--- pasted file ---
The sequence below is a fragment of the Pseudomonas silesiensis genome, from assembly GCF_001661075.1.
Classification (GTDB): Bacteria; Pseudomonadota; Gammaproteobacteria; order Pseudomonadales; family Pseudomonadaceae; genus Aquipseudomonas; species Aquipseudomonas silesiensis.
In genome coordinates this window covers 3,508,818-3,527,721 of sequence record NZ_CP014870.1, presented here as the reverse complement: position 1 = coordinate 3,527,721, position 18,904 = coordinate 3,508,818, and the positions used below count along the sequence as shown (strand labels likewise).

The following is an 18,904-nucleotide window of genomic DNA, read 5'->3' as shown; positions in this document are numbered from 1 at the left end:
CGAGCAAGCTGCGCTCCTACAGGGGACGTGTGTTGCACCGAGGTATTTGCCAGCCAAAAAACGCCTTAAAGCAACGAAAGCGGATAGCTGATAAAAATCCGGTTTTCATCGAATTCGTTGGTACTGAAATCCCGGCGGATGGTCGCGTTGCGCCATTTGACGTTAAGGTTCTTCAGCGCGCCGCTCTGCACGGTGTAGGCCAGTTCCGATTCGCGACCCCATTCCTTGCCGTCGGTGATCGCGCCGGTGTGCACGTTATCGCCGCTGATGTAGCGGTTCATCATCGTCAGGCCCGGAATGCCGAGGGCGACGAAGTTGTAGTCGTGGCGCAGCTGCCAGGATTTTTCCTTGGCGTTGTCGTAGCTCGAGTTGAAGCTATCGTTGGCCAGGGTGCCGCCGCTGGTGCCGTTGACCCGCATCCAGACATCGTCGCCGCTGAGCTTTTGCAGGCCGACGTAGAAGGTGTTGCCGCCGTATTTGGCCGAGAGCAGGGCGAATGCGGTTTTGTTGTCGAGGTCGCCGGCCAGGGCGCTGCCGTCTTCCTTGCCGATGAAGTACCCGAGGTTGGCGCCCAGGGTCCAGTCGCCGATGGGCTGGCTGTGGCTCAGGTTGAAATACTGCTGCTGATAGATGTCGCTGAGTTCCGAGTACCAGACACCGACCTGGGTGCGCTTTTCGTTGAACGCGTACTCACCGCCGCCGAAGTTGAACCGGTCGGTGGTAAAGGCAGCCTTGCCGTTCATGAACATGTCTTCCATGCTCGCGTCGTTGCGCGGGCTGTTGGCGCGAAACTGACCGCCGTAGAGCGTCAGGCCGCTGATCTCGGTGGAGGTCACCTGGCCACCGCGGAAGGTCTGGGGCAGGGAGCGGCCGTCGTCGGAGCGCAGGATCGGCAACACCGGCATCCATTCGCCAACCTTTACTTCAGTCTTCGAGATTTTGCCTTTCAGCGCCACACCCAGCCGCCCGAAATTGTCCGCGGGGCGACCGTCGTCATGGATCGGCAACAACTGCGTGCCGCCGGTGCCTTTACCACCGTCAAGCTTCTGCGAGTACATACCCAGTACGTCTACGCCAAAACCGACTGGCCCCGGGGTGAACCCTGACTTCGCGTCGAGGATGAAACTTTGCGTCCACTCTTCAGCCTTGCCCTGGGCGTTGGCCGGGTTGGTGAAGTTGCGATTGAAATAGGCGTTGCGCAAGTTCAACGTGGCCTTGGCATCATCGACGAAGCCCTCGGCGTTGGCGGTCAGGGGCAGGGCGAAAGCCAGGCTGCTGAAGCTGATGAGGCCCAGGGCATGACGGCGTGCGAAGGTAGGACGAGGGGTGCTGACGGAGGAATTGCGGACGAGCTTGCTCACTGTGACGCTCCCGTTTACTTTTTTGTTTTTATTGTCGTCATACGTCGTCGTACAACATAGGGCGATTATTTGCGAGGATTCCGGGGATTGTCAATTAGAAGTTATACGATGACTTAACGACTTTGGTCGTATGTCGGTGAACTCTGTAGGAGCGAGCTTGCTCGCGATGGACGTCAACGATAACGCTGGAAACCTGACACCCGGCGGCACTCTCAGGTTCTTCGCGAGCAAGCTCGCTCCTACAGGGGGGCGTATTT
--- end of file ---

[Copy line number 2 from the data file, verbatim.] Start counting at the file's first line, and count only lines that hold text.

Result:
Classification (GTDB): Bacteria; Pseudomonadota; Gammaproteobacteria; order Pseudomonadales; family Pseudomonadaceae; genus Aquipseudomonas; species Aquipseudomonas silesiensis.